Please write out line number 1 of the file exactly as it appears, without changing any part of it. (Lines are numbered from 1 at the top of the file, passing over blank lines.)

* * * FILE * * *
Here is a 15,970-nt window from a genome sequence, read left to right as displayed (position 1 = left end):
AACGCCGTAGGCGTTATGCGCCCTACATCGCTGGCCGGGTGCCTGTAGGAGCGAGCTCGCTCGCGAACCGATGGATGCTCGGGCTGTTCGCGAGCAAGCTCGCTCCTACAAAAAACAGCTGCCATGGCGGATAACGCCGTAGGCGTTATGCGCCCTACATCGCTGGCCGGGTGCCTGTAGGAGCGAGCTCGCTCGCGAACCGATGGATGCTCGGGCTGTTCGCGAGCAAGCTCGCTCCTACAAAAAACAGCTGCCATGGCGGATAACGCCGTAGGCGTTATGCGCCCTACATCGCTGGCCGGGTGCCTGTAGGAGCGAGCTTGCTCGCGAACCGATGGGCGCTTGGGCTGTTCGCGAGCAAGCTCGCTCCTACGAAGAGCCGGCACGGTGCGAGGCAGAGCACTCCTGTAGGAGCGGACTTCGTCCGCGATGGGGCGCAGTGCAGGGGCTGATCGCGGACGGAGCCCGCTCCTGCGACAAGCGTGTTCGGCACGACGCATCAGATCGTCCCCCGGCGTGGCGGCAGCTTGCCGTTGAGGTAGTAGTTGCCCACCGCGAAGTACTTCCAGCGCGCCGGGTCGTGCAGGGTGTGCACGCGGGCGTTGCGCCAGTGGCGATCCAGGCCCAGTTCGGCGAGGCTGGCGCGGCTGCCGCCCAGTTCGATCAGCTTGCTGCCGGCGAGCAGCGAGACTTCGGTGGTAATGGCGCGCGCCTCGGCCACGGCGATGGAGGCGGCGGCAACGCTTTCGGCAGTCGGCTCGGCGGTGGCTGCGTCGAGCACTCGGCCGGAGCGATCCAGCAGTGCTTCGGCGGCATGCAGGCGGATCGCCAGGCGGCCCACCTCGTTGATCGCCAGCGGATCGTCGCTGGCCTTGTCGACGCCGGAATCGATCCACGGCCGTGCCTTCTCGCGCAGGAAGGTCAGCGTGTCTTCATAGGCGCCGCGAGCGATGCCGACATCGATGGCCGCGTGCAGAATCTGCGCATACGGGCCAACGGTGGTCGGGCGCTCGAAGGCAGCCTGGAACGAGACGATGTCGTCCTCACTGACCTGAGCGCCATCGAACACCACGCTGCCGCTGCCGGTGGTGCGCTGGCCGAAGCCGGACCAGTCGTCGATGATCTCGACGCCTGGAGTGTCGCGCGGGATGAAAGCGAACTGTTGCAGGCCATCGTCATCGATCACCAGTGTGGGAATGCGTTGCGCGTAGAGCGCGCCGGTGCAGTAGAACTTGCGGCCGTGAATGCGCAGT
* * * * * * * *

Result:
Here is a 15,970-nt window from a genome sequence, read left to right as displayed (position 1 = left end):